I've just been in a rather heated team meeting during which a colleague and I presented on this new My Sunderland space, in which we highlighted the potential benefits of engaging with students in forms like online blogs. We suggested that they are great for posting information, files, starting discussions, pointing to related links, etc. Also, strong students tend to appreciate the capacity for engaging in online discussions that pique their interest, and past experience has proven that they can often assist their peers (by working through complex issues of by pointing to relevant online resources).
We pointed out that student lifestyles and the ways they engage with academic content have changed, and that we can adapt to these changes without having to change our current practices too much. Data form our Virtual Learning Environment shows that students are accessing online notes at rather unusual hours and on unexpected days (including Christmas Day!).
Currently, as the module leader for a module (MAC201) with a large cohort I find myself dealing with multiple student questions on the same topic, and that I encounter an awful lot of repetition in my workload as I attempt to fend these off. This was one of the reasons why I have, in the past, created student help files and provided annotated student essays as example resources. Student feedback on my modules have been quite positive about providing these kinds of tools/resources. One problem though is that the VLE is rather stilted and clunky place for hosting discussions.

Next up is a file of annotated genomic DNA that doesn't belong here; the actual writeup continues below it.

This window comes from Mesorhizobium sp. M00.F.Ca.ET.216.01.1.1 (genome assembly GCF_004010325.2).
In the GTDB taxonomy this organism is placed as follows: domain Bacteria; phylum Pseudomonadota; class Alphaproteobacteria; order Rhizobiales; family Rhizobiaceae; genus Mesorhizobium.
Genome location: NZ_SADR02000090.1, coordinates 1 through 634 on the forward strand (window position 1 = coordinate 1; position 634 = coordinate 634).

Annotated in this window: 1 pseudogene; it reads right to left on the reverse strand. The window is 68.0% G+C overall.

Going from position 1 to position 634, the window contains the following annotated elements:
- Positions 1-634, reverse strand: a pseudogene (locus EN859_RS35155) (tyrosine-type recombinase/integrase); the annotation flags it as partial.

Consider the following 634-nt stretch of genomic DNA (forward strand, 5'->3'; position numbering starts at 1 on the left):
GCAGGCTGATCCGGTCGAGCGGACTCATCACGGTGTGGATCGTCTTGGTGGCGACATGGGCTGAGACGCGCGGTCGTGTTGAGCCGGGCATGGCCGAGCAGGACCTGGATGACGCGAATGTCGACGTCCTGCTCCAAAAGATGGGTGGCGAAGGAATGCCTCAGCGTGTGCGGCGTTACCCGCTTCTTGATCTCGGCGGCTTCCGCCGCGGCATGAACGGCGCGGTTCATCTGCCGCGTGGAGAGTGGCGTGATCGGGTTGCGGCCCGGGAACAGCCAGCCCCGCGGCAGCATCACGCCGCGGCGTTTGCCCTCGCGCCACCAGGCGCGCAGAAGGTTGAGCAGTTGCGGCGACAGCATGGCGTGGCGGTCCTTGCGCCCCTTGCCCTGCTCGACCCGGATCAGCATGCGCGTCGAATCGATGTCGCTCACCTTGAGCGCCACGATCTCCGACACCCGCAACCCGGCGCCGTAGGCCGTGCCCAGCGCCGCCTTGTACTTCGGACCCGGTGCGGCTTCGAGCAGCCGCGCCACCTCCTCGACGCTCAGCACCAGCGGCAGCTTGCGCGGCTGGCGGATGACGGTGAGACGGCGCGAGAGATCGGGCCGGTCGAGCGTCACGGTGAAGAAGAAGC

There was quiet a bit of resistance to the idea that staff can create blogs or communities around the material they teach. Some of the concerns that were vocalised coalesced around the following points
- Additional workload burden for staff - who polices the space or ensures that students are on the right track? How much extra time will this take staff to get familiar with posting content?
- No evidence that students benefit from online discussion space
- Fear of technology - Not all staff are technologically au fait so this might require staff development
- Anxiety that online replaces physical - staff were fearful that students would abandon physical sessions for 'inane' online 'status updates' that were poor replacements for engagement with staff